I Just Need A Nap!

Yesterday was one of the most beautiful days New York City has seen in a while! The sun was shining, there was a light breeze in the air, it was between 75° and 80° for the majority of the day, everyone that I encountered was in such a positive mood–just beautiful! I woke up early and headed straight to the hospital for another follow-up appointment with my rheumatologist and a pulmonary functions exam. Thank God, things are beginning to come back normal (back to how they were prior to my hospitalization) and I’m able to do more and more each day! Following my doctor appointment, I had plans to visit an old co-teacher that I hadn’t spent time with in a while, but first, I had to run an errand with my mom. By the time I made it to the upper west side, I was bit tired! Ironically, when I got to my friend’s apartment, both of her kids were taking their naps…the life right?! This got me thinking…why don’t adults get to take naps during the day?! Especially people like me with Lupus. I’m sure napping during the day has its benefits…


According to author, Michael Hyatt, there are many benefits to taking a nap during the day. Here are a few:

Several Benefits to Napping

Naps Restore Alertness:  Due to my Lupus symptom, my energy usually takes a huge dip around 11:00am-12:00pm. I begin to get very drowsy, I lose focus, and all I can think of is the remaining hours in the school day and when I can get home to jump into my bed! Apparently, many of us, even those without illnesses, feel the same way. A quick 30-60 minute nap can do the trick and bring you up to speed! The National Sleep Foundation recommends a short nap of twenty to thirty minutes “for improved alertness and performance without leaving you feeling groggy or interfering with nighttime sleep.” Drinking a cup of coffee immediately prior to resting can maximize its effect.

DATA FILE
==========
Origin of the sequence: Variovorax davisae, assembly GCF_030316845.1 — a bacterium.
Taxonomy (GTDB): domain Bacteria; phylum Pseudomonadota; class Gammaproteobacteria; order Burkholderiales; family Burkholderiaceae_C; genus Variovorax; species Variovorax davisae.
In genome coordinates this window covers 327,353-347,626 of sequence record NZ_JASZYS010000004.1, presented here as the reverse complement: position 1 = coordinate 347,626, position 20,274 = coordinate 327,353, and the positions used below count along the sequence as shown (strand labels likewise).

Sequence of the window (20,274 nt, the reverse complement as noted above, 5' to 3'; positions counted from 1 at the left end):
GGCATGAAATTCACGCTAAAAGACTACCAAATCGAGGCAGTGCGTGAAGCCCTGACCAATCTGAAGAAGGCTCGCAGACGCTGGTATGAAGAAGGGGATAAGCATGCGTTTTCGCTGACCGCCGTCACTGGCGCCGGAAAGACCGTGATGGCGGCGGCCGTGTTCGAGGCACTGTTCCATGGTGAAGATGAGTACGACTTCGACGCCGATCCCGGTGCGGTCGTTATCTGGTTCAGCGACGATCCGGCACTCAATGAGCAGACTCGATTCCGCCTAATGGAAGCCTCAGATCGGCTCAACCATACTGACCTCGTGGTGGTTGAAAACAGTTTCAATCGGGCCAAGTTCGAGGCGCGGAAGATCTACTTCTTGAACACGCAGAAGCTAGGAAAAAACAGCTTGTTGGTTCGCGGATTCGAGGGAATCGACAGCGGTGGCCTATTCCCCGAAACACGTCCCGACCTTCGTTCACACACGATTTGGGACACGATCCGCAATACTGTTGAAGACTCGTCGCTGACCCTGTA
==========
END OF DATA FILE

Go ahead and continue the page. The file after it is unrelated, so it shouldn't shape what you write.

Naps Prevent Burnout: As I’ve been mentioning in my posts, management of Lupus symptoms, taking time for yourself, and learning when to say “no”, are all necessary when battling Lupus. When these aspects of daily living are not implemented into your lifestyle, your risk burning yourself out. Especially here in New York, we rarely know when to stop and take a minute to relax–we’re constantly on the go! In doing this, we open ourselves up to a life full of stress, frustration, and burnout. Taking a moment to rest your head daily can help relieve stress, lessen frustration, and eliminate the possibility of a burnout.

Naps Heighten Sensory Perception: Napping is known to open and relax the mind which promotes creativity. Personally, I find inspiration immediately after waking from a nap or a night’s rest! During this time, my mind is relaxed and clear, and I am more open to completing certain tasks than I would be if I was tired. According to author of Take a Nap, Change Your Life,  Dr. Sara C. Mednick, napping can also restore the sensitivity of sight, hearing, and taste.

Naps Reduce the Risk of Heart Disease: According to a 2007 study from the Archives of Internal Medicine, those who nap at least three times a week are 37% less likely to die of heart disease…working men are 64% less likely!

Napping Promotes Productivity: According to Michael Hyatt, “The secret to becoming more productive is not managing your time; it’s managing your energy.” This makes perfect sense when you really think about it! We can’t change the number of hours that we are given in a day, but we can change the amount of energy that we spend and conserve in a day! It is only natural that we become  less productive as the work day progresses. Napping, for even 30 minutes, can rejuvenate the mind and body, in addition to restoring productivity.